Saturday, October 21, 2006

The Wooden Bowl

Friday 20th October, 2006. Post 47.

Hi there People ~~ Back with you again. Michelle has gone to bed. She is sensible and pops off around 10pm. Since then, I

have put some silverside (corned beef) in the crockpot with

lots of onions and carrots to cook overnight, and here I am.

I trust all is going well in your part of our world. As you have

seen, I have been having lots of fun and outings with my cousin.

Today we went to a local factory warehouse where they sell a

large variety of goods. All sorts of canned fruits and fruit in

jelly, canned vegetables, tomatos, peas, corn, beetroot, asparagus, all kinds of soups, pasta sauces, baked beans, etc etc. A lot of the fruit and vegies are grown in this area.

Unfortunately, they also sell every sort of chocolate and lollies and more. So we had fun filling a trolley with goodies.

Tonight I have chosen to repeat a previous story that some of you may not have seen. It’s a good story, I hope you enjoy.

My son Geoff sent this to me and it is a very good story. I have seen it before somewhere, but it is worth repeating.

A frail old man went to live with his son, daughter-in –law, and
his four year old grandson.

The old man’s hands trembled. his eyesight was blurred, and his step faltered.

The family ate together at the table.

But the elderly grandfather’s shaky hands and failing sight made eating difficult. Peas rolled off his spoon onto the floor,
When he grasped the glass, milk spilled on the tablecloth.

The son and daughter-in-law became irritated with the mess.
“We must do something about father,” said the son. “I’ve had enough of his spilled milk, noisy eating, and food on the floor”.

So the husband and wife set a small table in the corner.

There, Grandfather ate alone while the rest of the family enjoyed dinner.

Since Grandfather had broken a dish or two, his food was served in a wooden bowl.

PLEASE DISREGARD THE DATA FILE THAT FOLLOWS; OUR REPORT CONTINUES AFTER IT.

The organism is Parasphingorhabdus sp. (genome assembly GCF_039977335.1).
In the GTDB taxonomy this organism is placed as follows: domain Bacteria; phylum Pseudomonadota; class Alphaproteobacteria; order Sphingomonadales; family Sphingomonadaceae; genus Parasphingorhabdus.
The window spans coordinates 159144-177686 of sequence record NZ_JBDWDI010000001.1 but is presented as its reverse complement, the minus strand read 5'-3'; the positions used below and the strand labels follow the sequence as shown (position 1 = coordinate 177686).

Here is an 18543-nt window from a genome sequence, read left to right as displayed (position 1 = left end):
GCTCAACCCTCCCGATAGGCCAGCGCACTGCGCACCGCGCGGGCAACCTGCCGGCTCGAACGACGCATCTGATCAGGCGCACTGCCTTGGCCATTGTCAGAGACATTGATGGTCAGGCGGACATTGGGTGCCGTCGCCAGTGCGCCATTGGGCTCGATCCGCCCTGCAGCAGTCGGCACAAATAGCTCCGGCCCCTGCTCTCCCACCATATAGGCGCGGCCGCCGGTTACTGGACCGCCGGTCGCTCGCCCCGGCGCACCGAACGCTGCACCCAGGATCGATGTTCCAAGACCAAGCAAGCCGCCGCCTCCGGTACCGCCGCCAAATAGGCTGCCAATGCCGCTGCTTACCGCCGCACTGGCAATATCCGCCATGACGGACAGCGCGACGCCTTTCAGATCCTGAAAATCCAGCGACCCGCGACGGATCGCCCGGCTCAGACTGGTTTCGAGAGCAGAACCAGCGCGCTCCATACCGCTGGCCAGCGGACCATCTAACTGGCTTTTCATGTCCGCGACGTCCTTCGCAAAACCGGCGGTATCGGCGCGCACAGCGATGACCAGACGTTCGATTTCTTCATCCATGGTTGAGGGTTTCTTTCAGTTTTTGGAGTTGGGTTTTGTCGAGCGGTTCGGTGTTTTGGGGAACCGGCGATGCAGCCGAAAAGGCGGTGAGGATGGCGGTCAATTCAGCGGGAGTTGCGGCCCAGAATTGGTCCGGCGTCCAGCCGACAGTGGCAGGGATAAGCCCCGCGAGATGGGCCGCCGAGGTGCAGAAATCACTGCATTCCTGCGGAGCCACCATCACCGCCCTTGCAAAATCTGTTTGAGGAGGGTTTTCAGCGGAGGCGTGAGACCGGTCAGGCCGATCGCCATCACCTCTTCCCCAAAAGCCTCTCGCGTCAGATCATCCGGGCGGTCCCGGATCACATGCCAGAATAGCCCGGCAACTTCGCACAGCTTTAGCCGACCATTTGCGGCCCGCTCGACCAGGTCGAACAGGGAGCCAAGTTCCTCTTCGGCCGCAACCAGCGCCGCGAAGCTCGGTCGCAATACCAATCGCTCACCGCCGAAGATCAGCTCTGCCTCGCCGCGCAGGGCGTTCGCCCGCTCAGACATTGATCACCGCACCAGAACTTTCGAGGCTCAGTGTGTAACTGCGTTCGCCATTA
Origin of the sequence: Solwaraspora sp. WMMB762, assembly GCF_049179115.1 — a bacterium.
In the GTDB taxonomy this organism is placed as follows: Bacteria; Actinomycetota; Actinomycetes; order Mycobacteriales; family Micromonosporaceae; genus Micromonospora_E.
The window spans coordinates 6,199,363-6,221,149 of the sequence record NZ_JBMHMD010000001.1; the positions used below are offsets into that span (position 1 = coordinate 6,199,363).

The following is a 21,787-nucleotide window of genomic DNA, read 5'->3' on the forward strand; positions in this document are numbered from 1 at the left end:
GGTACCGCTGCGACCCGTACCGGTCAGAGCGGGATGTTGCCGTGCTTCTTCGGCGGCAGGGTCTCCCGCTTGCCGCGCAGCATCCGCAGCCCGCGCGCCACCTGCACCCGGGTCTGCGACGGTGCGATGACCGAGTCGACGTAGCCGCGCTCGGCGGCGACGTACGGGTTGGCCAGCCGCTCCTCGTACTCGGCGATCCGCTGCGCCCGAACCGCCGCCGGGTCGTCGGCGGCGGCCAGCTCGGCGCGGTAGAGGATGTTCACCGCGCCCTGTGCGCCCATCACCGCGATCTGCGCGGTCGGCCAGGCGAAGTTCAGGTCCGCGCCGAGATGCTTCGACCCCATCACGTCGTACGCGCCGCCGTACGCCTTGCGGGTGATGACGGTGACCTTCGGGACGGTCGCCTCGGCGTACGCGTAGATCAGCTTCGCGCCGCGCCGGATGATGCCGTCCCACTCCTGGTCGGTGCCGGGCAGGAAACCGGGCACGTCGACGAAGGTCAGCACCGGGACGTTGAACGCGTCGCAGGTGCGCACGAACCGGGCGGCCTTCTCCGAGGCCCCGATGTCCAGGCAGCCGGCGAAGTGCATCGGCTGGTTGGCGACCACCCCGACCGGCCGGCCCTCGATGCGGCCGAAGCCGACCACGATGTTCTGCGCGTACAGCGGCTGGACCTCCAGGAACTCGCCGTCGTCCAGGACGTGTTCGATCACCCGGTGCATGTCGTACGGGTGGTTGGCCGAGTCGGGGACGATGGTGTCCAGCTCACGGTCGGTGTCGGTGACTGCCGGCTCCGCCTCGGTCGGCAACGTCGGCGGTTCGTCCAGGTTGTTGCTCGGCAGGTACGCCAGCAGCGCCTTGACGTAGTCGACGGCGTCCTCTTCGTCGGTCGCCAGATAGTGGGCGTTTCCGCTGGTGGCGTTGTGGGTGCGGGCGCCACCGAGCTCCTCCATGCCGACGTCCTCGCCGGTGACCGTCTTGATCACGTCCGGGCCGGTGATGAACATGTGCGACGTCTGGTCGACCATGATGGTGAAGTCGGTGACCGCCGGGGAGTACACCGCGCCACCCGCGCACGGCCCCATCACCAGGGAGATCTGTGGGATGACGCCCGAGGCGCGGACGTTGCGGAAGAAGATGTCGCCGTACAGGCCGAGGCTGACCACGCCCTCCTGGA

When the family glanced in Grandfather’s direction, sometimes he had a tear in his eye as he sat alone.

Still, the only words the couple had for hime were sharp admonitions when he dropped a fork or spilled food.

The four year old watched it all in silence.

One evening before supper, the father noticed his son playing
with wood scraps on the floor.

He asked the child sweetly, “What are you making?”

Just as sweetly, the boy responded, “Oh, I am making a little
bowl for you and Mama to eat your food in when I grow up.” The four year old smiled and went back to work.

The words so struck the parents that they were speechless.
Then tears started to stream down their cheeks.

Though no word was spoken, both knew what must be done.

That evening the husband took Grandfather’s hand and gently
led him back to the family table.

For the remainder of his days he ate every meal with the family.

And for some reason, neither husband nor wife seemed to care any longer when a fork was dropped, milk spilled, or the tablecloth soiled.


On a positive note, I’ve learned that, no matter what happens,
how bad it seems today, life does go on, and it will be better

I’ve learned that yu can tell a lot about a person by the way he or she handle three things: a rainy day, the elderly, lost luggage, and tangled Christmas tree lights.

I’ve learned that, regardless of your relationship with your parents, you’ll miss them when they’re gone from your life.

I’ve learned that making a “living” is not the same as making
a “life.”

I’ve learned that sometimes life gives you a second chance.

I’ve learned that you shouldn’t go through life with a catcher’s
mitt on both hands. You need to be able to throw something back.

I’ve learned that if you pursue happiness, it will elude you. But if you focus on your family, your friends, the needs of others, your work and doing the very best you can, happiness will find you.